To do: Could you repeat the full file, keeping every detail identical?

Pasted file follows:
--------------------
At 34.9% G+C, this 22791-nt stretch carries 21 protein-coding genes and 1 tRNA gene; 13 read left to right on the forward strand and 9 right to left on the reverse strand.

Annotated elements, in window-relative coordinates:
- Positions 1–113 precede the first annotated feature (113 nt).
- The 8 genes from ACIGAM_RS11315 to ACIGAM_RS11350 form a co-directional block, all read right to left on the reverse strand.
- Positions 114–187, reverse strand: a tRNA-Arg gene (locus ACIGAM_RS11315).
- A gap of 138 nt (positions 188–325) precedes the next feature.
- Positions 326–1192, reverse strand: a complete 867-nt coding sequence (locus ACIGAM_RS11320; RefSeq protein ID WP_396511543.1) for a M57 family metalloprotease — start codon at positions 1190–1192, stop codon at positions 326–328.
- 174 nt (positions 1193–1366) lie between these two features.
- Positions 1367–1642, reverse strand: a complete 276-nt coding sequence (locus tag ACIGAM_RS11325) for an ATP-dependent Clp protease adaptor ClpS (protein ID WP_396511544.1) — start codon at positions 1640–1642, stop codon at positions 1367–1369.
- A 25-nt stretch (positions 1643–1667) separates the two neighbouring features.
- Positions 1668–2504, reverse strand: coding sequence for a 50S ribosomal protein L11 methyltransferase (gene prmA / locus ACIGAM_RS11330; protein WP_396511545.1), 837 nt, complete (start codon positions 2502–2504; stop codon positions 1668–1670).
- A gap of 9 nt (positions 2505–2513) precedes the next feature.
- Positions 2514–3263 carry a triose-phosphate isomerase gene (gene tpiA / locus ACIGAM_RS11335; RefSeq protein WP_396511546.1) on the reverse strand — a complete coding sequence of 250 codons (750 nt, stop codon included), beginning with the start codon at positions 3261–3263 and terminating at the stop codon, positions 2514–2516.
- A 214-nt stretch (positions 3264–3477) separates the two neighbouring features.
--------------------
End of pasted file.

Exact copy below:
At 34.9% G+C, this 22791-nt stretch carries 21 protein-coding genes and 1 tRNA gene; 13 read left to right on the forward strand and 9 right to left on the reverse strand.

Annotated elements, in window-relative coordinates:
- Positions 1–113 precede the first annotated feature (113 nt).
- The 8 genes from ACIGAM_RS11315 to ACIGAM_RS11350 form a co-directional block, all read right to left on the reverse strand.
- Positions 114–187, reverse strand: a tRNA-Arg gene (locus ACIGAM_RS11315).
- A gap of 138 nt (positions 188–325) precedes the next feature.
- Positions 326–1192, reverse strand: a complete 867-nt coding sequence (locus ACIGAM_RS11320; RefSeq protein ID WP_396511543.1) for a M57 family metalloprotease — start codon at positions 1190–1192, stop codon at positions 326–328.
- 174 nt (positions 1193–1366) lie between these two features.
- Positions 1367–1642, reverse strand: a complete 276-nt coding sequence (locus tag ACIGAM_RS11325) for an ATP-dependent Clp protease adaptor ClpS (protein ID WP_396511544.1) — start codon at positions 1640–1642, stop codon at positions 1367–1369.
- A 25-nt stretch (positions 1643–1667) separates the two neighbouring features.
- Positions 1668–2504, reverse strand: coding sequence for a 50S ribosomal protein L11 methyltransferase (gene prmA / locus ACIGAM_RS11330; protein WP_396511545.1), 837 nt, complete (start codon positions 2502–2504; stop codon positions 1668–1670).
- A gap of 9 nt (positions 2505–2513) precedes the next feature.
- Positions 2514–3263 carry a triose-phosphate isomerase gene (gene tpiA / locus ACIGAM_RS11335; RefSeq protein WP_396511546.1) on the reverse strand — a complete coding sequence of 250 codons (750 nt, stop codon included), beginning with the start codon at positions 3261–3263 and terminating at the stop codon, positions 2514–2516.
- A 214-nt stretch (positions 3264–3477) separates the two neighbouring features.